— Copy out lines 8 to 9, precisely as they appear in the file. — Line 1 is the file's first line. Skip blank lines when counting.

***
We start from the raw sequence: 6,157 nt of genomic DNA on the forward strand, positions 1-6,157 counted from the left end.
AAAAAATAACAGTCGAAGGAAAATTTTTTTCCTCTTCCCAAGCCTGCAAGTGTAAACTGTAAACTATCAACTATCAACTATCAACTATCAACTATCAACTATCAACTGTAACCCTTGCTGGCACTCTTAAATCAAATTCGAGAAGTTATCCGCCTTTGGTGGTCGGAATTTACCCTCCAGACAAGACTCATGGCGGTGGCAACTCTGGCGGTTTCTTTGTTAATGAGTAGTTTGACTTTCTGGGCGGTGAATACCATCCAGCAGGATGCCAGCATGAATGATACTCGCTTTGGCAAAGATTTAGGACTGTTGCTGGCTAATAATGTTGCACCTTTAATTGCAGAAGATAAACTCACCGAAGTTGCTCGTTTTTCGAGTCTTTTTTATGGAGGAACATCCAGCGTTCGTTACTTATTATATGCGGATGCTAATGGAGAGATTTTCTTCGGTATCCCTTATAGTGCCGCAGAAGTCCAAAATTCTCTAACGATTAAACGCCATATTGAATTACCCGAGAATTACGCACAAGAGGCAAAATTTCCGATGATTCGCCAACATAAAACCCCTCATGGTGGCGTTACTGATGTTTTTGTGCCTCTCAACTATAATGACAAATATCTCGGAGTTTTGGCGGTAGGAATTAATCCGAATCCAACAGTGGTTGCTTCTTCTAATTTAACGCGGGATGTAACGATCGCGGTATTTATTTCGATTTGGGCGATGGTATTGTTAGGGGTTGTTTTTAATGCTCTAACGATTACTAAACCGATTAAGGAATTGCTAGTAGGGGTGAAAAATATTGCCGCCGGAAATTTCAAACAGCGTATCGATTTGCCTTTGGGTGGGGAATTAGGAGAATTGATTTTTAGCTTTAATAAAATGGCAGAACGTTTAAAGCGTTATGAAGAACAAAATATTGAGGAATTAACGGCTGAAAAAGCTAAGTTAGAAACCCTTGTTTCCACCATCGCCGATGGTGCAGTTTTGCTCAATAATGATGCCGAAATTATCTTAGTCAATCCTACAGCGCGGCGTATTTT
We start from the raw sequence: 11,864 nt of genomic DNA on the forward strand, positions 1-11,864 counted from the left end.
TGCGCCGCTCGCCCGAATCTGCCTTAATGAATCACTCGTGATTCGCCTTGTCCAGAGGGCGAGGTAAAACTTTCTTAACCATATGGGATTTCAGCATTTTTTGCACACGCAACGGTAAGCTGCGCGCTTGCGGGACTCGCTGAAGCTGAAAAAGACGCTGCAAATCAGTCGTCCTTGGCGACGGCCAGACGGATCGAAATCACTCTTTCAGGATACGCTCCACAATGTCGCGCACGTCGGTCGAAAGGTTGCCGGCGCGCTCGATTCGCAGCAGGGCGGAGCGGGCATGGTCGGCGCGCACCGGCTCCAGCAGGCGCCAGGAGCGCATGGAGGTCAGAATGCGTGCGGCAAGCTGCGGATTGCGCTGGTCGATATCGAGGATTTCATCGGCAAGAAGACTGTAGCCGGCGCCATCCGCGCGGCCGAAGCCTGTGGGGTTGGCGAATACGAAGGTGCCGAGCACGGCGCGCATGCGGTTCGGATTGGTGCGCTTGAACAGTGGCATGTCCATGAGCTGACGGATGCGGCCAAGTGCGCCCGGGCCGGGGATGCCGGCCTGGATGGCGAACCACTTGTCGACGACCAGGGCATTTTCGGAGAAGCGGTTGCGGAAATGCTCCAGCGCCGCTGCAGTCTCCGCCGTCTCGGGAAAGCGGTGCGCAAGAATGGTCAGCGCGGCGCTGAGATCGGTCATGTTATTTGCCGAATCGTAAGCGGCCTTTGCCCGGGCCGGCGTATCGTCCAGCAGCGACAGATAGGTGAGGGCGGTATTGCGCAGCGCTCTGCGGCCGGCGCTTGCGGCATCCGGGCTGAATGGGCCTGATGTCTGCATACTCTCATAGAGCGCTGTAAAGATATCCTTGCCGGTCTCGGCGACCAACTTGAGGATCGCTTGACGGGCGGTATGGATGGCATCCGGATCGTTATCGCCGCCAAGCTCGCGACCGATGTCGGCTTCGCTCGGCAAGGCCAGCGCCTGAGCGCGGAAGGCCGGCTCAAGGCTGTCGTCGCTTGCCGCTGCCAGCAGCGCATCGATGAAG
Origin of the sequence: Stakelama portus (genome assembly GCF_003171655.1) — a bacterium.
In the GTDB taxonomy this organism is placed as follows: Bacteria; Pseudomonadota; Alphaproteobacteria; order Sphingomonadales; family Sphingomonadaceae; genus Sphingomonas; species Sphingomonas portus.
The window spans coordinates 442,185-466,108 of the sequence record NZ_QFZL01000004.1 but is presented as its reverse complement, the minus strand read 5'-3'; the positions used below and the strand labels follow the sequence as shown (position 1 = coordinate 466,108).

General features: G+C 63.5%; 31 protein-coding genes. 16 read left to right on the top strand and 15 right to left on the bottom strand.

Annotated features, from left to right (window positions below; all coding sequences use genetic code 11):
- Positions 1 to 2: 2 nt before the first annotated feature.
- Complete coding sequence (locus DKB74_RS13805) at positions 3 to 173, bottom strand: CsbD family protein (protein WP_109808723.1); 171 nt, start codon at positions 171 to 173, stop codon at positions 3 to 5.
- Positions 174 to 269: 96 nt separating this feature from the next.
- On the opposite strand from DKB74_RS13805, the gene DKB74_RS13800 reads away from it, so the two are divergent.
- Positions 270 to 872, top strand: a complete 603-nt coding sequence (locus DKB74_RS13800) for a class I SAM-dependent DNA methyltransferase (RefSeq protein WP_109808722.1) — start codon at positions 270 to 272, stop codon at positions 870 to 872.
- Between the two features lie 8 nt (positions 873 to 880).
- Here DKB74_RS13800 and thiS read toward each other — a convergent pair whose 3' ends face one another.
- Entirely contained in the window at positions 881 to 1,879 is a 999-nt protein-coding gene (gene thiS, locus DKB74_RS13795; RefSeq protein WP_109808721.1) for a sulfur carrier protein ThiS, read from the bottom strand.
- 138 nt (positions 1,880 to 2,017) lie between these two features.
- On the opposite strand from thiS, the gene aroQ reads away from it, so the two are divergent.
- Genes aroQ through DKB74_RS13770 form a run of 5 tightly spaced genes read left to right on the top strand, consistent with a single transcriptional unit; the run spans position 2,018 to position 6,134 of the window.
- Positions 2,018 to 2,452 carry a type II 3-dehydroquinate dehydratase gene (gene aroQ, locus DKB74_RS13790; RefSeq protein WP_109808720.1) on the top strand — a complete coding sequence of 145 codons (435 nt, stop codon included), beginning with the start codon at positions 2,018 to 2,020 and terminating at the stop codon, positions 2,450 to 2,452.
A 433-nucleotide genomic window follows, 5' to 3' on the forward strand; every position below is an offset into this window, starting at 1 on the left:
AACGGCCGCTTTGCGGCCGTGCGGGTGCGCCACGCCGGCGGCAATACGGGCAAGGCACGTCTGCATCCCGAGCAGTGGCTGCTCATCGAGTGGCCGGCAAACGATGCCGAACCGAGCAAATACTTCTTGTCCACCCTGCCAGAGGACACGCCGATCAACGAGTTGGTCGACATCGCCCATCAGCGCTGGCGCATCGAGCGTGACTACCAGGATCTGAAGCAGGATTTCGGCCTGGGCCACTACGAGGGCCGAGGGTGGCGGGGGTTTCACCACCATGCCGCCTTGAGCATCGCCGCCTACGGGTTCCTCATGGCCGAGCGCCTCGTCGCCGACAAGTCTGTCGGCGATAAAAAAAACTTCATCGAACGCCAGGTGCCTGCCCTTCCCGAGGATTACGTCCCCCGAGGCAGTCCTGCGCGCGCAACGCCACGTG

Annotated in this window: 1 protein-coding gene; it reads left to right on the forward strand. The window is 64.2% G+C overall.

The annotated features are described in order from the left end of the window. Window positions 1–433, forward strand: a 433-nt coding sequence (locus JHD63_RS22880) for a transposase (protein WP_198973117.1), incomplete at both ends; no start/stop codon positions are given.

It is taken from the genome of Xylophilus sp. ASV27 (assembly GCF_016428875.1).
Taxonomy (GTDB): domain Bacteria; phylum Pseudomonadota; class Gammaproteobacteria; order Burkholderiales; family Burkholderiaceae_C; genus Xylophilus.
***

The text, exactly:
General features: G+C 63.5%; 31 protein-coding genes. 16 read left to right on the top strand and 15 right to left on the bottom strand.

Annotated features, from left to right (window positions below; all coding sequences use genetic code 11):